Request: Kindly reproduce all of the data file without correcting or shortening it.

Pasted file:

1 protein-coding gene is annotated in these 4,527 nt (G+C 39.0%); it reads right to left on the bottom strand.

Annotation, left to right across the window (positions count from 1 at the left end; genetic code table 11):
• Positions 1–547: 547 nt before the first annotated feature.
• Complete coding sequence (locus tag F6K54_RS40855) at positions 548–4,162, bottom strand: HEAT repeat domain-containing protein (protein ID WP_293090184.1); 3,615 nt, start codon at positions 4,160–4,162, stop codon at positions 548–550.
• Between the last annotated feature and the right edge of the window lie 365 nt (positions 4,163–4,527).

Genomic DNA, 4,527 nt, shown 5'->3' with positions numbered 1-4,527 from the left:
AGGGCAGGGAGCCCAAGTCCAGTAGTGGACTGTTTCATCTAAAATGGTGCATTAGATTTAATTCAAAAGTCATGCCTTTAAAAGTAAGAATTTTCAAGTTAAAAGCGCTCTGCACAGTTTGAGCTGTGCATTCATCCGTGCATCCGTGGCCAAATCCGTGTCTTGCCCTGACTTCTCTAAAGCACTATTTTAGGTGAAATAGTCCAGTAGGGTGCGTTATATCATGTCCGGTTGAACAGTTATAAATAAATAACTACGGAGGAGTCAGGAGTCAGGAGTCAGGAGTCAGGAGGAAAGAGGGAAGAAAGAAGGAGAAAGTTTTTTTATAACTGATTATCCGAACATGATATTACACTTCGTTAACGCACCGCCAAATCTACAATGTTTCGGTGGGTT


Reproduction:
1 protein-coding gene is annotated in these 4,527 nt (G+C 39.0%); it reads right to left on the bottom strand.

Annotation, left to right across the window (positions count from 1 at the left end; genetic code table 11):
• Positions 1–547: 547 nt before the first annotated feature.
• Complete coding sequence (locus tag F6K54_RS40855) at positions 548–4,162, bottom strand: HEAT repeat domain-containing protein (protein ID WP_293090184.1); 3,615 nt, start codon at positions 4,160–4,162, stop codon at positions 548–550.
• Between the last annotated feature and the right edge of the window lie 365 nt (positions 4,163–4,527).

Genomic DNA, 4,527 nt, shown 5'->3' with positions numbered 1-4,527 from the left:
AGGGCAGGGAGCCCAAGTCCAGTAGTGGACTGTTTCATCTAAAATGGTGCATTAGATTTAATTCAAAAGTCATGCCTTTAAAAGTAAGAATTTTCAAGTTAAAAGCGCTCTGCACAGTTTGAGCTGTGCATTCATCCGTGCATCCGTGGCCAAATCCGTGTCTTGCCCTGACTTCTCTAAAGCACTATTTTAGGTGAAATAGTCCAGTAGGGTGCGTTATATCATGTCCGGTTGAACAGTTATAAATAAATAACTACGGAGGAGTCAGGAGTCAGGAGTCAGGAGTCAGGAGGAAAGAGGGAAGAAAGAAGGAGAAAGTTTTTTTATAACTGATTATCCGAACATGATATTACACTTCGTTAACGCACCGCCAAATCTACAATGTTTCGGTGGGTT